It’s strange but true, new research has found that eating soil could help with weight loss. While we’re certainly not recommending heading into your garden with a spoon (!) researchers from the University of South Australia have discovered by accident that consuming clay helped participants reduce their weight.
Eating dirt or clay is actually an ancient custom in many cultures, and has been historically identified on every continent in the world. It’s known as geophagy and is an especially common craving during pregnancy for many women.
In Southern America it’s still a common practice, with many people eating kaolin, a white clay made from mineral deposits. The clay has properties that are thought to ease stomach pains.
The news about weight loss being linked with clay eating was actually discovered by accident, when researchers were looking for compounds that could improve the way the body absorbs antipsychotic pills.
‘I noticed that the clay particles weren’t behaving as I’d expected,’ says Tahnee Dening, a PhD candidate who conducted the study.
‘Instead of breaking down to release drugs, the clay materials were attracting fat droplets and literally soaking them up. Not only were the clay materials trapping the fats within their particle structure, but they were also preventing them from being absorbed by the body, ensuring that fat simply passed through the digestive system.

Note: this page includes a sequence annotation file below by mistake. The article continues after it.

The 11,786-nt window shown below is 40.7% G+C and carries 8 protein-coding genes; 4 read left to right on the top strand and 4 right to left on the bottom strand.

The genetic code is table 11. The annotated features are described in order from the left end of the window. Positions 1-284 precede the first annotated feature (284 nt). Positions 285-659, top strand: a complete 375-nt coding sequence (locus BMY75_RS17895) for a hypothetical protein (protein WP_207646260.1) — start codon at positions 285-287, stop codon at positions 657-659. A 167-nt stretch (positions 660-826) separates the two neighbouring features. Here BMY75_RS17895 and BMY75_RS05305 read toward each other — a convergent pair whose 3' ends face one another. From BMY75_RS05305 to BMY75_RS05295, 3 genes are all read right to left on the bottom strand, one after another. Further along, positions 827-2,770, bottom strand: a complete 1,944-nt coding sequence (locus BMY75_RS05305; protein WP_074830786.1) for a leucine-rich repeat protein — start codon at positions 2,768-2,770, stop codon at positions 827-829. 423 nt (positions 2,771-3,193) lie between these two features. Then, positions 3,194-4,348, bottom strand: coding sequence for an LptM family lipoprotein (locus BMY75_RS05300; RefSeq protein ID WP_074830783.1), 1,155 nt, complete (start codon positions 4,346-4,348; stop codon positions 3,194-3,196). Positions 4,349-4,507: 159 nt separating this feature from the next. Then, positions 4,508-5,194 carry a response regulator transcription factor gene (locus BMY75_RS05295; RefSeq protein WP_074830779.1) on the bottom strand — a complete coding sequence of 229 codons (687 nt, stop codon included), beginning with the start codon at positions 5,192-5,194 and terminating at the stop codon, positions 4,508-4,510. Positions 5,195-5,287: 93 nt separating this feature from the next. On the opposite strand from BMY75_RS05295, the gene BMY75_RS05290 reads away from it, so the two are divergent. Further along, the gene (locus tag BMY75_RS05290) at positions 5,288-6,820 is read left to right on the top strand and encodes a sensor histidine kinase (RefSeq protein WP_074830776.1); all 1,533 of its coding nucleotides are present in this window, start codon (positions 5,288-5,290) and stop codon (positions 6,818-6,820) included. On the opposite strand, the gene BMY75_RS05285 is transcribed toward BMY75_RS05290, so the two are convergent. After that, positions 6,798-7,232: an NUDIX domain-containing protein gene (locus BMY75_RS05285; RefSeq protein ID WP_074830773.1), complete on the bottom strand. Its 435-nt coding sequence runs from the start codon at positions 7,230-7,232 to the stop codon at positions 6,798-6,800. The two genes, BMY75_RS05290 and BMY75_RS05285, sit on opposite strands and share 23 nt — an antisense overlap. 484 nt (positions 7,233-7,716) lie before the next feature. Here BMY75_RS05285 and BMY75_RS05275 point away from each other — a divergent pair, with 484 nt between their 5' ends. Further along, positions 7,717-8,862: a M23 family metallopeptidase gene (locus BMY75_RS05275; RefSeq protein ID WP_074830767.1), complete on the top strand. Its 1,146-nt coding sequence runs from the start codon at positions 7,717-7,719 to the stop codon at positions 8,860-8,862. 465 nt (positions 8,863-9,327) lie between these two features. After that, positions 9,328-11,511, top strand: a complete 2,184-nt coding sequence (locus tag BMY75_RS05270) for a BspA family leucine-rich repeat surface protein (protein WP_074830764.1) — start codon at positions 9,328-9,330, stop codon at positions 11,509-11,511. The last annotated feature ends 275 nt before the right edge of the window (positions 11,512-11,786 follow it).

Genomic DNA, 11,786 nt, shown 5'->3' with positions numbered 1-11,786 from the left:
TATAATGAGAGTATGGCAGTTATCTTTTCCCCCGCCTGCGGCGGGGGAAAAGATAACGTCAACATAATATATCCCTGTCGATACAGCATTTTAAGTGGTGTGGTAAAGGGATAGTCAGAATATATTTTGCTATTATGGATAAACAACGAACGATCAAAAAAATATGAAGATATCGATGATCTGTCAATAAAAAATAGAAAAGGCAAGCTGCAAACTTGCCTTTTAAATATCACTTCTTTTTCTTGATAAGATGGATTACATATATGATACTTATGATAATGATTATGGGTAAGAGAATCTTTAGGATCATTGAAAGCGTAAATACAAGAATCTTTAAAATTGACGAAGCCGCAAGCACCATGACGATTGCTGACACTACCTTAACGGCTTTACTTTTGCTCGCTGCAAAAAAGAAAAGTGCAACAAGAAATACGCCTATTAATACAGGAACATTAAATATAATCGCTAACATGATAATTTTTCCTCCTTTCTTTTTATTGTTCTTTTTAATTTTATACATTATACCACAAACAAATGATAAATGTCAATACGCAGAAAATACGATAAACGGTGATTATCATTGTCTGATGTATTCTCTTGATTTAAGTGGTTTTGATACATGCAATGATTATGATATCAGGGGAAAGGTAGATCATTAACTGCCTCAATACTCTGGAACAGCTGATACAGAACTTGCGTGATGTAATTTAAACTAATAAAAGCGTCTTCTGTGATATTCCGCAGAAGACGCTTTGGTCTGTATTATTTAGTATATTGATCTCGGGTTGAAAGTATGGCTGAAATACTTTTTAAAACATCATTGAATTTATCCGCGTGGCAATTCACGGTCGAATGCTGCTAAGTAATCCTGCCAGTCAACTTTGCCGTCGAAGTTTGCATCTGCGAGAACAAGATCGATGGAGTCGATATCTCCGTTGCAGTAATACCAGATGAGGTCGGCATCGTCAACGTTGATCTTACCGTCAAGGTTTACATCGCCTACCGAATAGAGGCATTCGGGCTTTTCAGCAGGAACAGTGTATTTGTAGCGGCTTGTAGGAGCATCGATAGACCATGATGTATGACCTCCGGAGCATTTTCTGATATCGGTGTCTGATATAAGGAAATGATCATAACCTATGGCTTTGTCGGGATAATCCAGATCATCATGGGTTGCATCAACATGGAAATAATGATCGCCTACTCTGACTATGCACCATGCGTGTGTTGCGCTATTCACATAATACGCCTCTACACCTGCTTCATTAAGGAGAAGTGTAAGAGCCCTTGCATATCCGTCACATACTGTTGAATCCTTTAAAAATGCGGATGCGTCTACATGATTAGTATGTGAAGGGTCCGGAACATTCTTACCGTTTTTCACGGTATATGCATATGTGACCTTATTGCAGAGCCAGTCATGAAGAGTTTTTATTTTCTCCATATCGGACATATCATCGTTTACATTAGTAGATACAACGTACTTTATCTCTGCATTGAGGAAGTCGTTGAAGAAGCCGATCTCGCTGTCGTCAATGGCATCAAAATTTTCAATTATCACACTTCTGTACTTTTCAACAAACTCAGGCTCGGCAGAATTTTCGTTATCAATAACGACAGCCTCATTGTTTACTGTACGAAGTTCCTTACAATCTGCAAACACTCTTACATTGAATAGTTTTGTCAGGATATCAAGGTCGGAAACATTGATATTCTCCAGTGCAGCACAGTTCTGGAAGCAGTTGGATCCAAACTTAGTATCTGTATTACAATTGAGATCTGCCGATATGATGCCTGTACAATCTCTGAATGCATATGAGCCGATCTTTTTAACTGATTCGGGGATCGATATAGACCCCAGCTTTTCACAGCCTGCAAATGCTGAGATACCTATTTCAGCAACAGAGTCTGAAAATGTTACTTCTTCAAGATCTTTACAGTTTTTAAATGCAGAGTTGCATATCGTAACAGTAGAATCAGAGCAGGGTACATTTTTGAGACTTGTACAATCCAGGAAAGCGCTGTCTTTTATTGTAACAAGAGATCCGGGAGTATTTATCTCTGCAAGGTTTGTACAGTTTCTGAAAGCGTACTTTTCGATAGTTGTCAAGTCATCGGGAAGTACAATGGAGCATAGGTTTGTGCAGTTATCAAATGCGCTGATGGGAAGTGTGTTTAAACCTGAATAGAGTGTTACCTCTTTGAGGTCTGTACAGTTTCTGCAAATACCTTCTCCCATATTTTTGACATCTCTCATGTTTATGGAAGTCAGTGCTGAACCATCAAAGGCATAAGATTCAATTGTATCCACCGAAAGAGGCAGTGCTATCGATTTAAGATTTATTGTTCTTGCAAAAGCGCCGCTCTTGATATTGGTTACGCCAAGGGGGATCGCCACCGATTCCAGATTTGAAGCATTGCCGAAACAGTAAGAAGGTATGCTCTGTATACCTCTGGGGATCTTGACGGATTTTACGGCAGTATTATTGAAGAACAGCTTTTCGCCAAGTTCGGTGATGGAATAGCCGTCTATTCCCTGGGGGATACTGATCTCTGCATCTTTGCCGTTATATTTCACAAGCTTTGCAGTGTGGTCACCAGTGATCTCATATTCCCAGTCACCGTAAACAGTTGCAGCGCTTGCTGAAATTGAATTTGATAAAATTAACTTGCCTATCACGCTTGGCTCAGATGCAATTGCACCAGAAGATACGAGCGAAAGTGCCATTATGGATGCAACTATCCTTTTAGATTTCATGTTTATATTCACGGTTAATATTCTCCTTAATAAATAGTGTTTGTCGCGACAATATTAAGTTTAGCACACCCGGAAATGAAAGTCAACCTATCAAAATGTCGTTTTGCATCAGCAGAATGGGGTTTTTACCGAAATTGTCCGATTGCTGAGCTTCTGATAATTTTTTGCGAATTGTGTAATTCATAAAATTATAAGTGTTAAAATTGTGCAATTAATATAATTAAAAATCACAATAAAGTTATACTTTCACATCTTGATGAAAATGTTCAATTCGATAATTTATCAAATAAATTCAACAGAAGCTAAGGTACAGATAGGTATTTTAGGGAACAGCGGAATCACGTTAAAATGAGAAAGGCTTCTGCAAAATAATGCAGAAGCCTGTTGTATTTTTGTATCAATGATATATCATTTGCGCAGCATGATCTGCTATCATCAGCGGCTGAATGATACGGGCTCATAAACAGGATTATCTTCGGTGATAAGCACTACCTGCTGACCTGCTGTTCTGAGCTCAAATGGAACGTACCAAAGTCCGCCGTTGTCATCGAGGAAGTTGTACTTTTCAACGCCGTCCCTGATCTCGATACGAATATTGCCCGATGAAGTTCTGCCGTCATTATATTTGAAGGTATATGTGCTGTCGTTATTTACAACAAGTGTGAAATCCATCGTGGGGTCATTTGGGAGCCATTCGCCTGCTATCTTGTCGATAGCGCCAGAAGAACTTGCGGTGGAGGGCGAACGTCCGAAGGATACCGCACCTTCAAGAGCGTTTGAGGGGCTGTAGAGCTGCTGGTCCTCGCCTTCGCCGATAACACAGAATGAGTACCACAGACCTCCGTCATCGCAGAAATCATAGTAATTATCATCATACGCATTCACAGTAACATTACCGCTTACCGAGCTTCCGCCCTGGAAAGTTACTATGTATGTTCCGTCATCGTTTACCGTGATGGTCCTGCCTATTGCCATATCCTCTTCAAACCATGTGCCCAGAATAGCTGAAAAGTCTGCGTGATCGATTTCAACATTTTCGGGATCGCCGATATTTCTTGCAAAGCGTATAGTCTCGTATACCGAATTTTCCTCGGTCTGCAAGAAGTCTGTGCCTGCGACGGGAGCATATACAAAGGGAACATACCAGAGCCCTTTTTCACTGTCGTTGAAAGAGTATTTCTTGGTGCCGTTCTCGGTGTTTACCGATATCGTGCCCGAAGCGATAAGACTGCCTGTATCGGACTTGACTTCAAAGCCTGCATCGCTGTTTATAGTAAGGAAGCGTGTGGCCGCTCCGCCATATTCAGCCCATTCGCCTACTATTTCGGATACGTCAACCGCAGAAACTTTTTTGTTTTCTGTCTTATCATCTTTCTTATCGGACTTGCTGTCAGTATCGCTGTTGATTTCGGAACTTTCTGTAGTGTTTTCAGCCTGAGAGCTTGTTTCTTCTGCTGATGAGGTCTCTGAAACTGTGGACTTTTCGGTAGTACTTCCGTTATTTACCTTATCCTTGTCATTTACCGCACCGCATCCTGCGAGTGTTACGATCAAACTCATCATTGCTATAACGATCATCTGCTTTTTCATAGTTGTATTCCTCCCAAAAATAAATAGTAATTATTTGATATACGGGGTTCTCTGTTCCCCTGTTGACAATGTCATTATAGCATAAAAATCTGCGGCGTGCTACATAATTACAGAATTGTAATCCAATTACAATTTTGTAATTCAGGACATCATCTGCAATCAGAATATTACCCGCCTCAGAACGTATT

‘It’s this unique behavior that immediately signaled we could be onto something significant – potentially a cure for obesity.’
The study, which involved mice, found that those eating a clay supplement gained less weight on a high-fat diet than others, suggesting that clay was flushing fat from their system.
The team behind the research now hope to test clay supplements in combination with a drug called Orlistat, which blocks the body from digesting fat.
‘We’re hoping this will lead to greater weight loss with fewer side effects,’ says Dening.